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Religious Discrimination and Accommodation

Overview and Coverage

Title VII prohibits most employers from discriminating against job applicants or employees on the basis of religion. It also requires employers to make a “reasonable accommodation” for an employee’s religious beliefs or practices, so long as the accommodation would not cause the employer to suffer an undue hardship. For an employee’s religion to be protected by Title VII, the religious belief in question must be “sincerely held.” Atlanta employment attorney Justin Scott provides representation and advice to both employers and individuals regarding religious discrimination and accommodation issues.

Discrimination

Title VII prohibits discrimination against employees or prospective employees based on their religion or religious practice. Simply put, an employer may not make an applicant’s religious belief or practice a factor in employment decisions. To merit protection, an employee’s religious belief must be “sincerely held.” Protected religious beliefs must be more than “just a personal preference;” however the employee need not demonstrate that the religious beliefs are “acceptable, logical, consistent or comprehensible to others.” Thomas v. Review Bd. Of Ind. Employment Sec. Div.,450 U.S. 707, 714 (1981). The EEOC Compliance Manual provides that:

Religion is very broadly defined under Title VII. Religious beliefs, practices, and observances include those that are theistic in nature, as well as non-theistic ‘moral or ethical beliefs as to what is right and wrong which are sincerely held with the strength of traditional religious views.’ Religious beliefs can include unique views held by a few or even one individual; however, mere personal preferences are not religious beliefs. Title VII requires employers to accommodate religious beliefs, practices, and observances if the beliefs are ‘sincerely held’ and the reasonable accommodation poses no undue hardship on the employer.

Note that the EEOC’s definition covers atheism and agnosticism; courts have agreed. See, e.g., Reed v. Great Lakes Cos., 330 F.3d 931 (7th Cir. 2003).

Accommodation and Undue Hardship

Title VII requires employers to accommodate their employees’ sincerely held religious beliefs and practices unless so doing would cause the employer to suffer an undue hardship, which is something more than a minimal burden. This accommodation may include modifying practices that apply to all employees because, depending on the circumstances, “Title VII requires otherwise-neutral policies to give way to the need for an accommodation.” EEOC v. Abercrombie & Fitch Stores, 135 S.Ct. 2208, 2034 (2015).

Types of religious accommodations may include exceptions to the dress code, or modifications of the work schedule to accommodate religious holidays or days of rest.

The Eleventh Circuit has framed the elements of a failure-to-accommodate claim as: (1) the employee held a bona fide religious belief that conflicted with an employment requirement; (2) the employee informed the company of that belief; and (3) the employee suffered an adverse employment action for failing to comply with the conflicting employment requirement. Dixon v. The Hallmark Corp., 627 F.3d 849, 855 (11th Cir. 2010). Should the employee establish those elements, the employer must show that it was unable to make the requested accommodation because to do so would cause an undue hardship to its business. Id.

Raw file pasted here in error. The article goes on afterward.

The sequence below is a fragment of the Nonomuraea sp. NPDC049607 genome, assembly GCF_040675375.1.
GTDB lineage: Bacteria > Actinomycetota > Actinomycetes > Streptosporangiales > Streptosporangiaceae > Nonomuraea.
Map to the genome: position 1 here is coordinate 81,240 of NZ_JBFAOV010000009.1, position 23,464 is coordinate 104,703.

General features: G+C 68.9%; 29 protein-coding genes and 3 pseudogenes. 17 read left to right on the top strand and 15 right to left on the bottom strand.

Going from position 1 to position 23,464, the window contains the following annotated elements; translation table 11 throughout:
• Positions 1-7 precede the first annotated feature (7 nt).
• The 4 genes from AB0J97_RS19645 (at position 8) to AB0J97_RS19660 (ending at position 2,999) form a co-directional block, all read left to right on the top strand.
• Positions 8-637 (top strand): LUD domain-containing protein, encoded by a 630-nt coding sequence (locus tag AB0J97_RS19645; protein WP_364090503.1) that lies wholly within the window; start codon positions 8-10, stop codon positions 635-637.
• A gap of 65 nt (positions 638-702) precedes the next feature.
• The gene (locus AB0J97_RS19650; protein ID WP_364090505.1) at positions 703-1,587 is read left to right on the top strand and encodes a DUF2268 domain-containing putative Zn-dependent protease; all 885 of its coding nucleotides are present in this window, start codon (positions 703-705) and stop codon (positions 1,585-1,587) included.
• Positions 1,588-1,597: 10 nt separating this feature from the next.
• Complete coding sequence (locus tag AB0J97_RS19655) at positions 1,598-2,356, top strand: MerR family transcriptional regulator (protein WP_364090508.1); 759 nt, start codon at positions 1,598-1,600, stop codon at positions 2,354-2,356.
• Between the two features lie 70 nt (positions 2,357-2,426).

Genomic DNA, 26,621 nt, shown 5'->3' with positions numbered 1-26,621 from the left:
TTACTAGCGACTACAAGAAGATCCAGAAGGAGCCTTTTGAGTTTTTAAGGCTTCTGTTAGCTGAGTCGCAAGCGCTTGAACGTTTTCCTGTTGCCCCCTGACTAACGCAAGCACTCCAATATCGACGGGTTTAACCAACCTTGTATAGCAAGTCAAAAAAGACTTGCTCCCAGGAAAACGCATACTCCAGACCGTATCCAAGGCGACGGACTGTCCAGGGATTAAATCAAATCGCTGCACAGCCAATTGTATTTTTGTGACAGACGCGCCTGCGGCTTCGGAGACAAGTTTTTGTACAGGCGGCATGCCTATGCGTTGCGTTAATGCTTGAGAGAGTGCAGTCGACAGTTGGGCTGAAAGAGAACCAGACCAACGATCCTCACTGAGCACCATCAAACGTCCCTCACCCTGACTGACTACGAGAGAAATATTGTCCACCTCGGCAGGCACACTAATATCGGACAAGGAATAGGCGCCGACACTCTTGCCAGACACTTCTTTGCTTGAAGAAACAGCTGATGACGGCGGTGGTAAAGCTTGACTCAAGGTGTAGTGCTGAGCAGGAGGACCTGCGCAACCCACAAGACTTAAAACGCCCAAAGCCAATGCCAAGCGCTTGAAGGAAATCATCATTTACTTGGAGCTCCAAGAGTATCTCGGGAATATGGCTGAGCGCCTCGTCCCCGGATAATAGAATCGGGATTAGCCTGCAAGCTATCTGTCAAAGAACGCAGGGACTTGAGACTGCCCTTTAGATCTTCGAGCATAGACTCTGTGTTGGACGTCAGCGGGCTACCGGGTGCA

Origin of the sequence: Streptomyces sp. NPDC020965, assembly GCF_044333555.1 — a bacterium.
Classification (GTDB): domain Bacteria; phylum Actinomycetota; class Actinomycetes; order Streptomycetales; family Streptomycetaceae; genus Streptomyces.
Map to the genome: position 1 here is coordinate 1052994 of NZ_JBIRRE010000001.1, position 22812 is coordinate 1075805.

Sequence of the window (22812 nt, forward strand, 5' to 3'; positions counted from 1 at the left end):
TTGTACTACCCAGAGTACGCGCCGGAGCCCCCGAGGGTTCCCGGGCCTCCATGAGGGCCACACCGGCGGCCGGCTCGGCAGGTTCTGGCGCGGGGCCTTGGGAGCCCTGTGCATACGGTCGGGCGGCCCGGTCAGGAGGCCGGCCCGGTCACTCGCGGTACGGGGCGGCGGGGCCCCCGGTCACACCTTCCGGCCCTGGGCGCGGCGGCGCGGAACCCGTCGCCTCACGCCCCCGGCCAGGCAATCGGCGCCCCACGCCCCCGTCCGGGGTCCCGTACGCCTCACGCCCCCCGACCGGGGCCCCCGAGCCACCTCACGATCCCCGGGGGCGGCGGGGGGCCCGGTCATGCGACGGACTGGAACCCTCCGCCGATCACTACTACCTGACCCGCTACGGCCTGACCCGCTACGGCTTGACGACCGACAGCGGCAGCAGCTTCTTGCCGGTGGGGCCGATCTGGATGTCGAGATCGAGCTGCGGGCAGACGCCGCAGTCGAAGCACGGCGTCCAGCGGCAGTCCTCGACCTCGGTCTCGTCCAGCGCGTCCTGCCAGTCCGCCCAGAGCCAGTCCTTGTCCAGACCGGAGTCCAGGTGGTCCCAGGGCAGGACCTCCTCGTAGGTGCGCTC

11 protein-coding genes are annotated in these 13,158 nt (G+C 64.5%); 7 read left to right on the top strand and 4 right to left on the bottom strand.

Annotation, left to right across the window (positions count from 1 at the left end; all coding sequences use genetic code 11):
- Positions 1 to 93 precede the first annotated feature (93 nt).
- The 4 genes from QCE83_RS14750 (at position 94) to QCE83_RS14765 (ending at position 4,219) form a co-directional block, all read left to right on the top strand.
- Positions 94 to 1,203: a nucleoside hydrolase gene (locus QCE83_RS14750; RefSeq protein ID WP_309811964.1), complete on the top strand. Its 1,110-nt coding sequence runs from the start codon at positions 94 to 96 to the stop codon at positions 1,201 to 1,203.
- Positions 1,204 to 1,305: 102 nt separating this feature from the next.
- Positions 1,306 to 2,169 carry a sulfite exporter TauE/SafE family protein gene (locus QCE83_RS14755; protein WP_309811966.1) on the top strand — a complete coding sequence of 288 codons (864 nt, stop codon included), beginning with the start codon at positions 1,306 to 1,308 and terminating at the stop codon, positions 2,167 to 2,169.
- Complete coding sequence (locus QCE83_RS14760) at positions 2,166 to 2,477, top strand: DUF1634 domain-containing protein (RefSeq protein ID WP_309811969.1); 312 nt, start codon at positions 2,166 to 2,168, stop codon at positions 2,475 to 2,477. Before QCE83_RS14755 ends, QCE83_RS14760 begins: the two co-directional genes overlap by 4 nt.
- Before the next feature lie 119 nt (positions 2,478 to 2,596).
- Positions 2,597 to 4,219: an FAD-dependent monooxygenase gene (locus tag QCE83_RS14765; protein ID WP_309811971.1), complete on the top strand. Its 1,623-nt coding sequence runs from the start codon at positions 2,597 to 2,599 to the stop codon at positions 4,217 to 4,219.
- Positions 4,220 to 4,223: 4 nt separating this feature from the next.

Regarding undue hardship as to a modified schedule, the EEOC regulations provide that an employer can demonstrate an undue hardship based on such a proposed accommodation by showing that it would require “more than a de minimis cost.” 29 C.F.R. § 1605.2(e)(1). This is assessed based on “the identifiable cost in relation to the size and operating cost of the employer, and the number of individuals who will in fact need a particular accommodation.” Id. The EEOC regulations further state that there would be an undue hardship if the schedule modification would require the employer to vary from a bona fide seniority system and the modification would “deny another employee his or her job or shift preference guaranteed by that system.” 29 C.F.R. § 1605.2(e)(2).

Taking an adverse action that is motivated by an employer’s desire not to accommodate a religious belief or practice violates Title VII. See EEOC v. Abercrombie & Fitch Stores, 135 S.Ct. 2208 (2015).

Exceptions

There are exceptions. For example, Title VII permits religious corporations to discriminate on the basis of religion in employment decisions when an employee’s conduct runs counter to the employer’s religious tenets. 42 U.S.C. § 2000e-1(a). Relatedly, educational institutions are exempted from the religious discrimination prohibition provided that the institution is “owned, supported, controlled, or managed” by a particular religious body, or if the educational institution’s curriculum “is directed toward the propagation of a particular religion. 42 U.S.C. § 2000e-2(e)(2). Lastly, courts have recognized a “ministerial exception,” grounded in the First Amendment, which protects the rights of a religious organization to select its own ministers in order “to shape its own faith and mission through its appointments.” Hosanna-Tabor Evangelical Lutheran Church and School v. E.E.O.C., 565 U.S. 171, 189-90 (2012).

Contact Scott Employment Law, P.C. at (678) 780-4880 for assistance with religious discrimination and/or accommodation issues, or contact the firm online here.

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Always keeps me informed, explains each step of process in terms that the average person can understand. Mr. Scott exhibits a high level of professionalism, integrity and dedication to his job. A.N.
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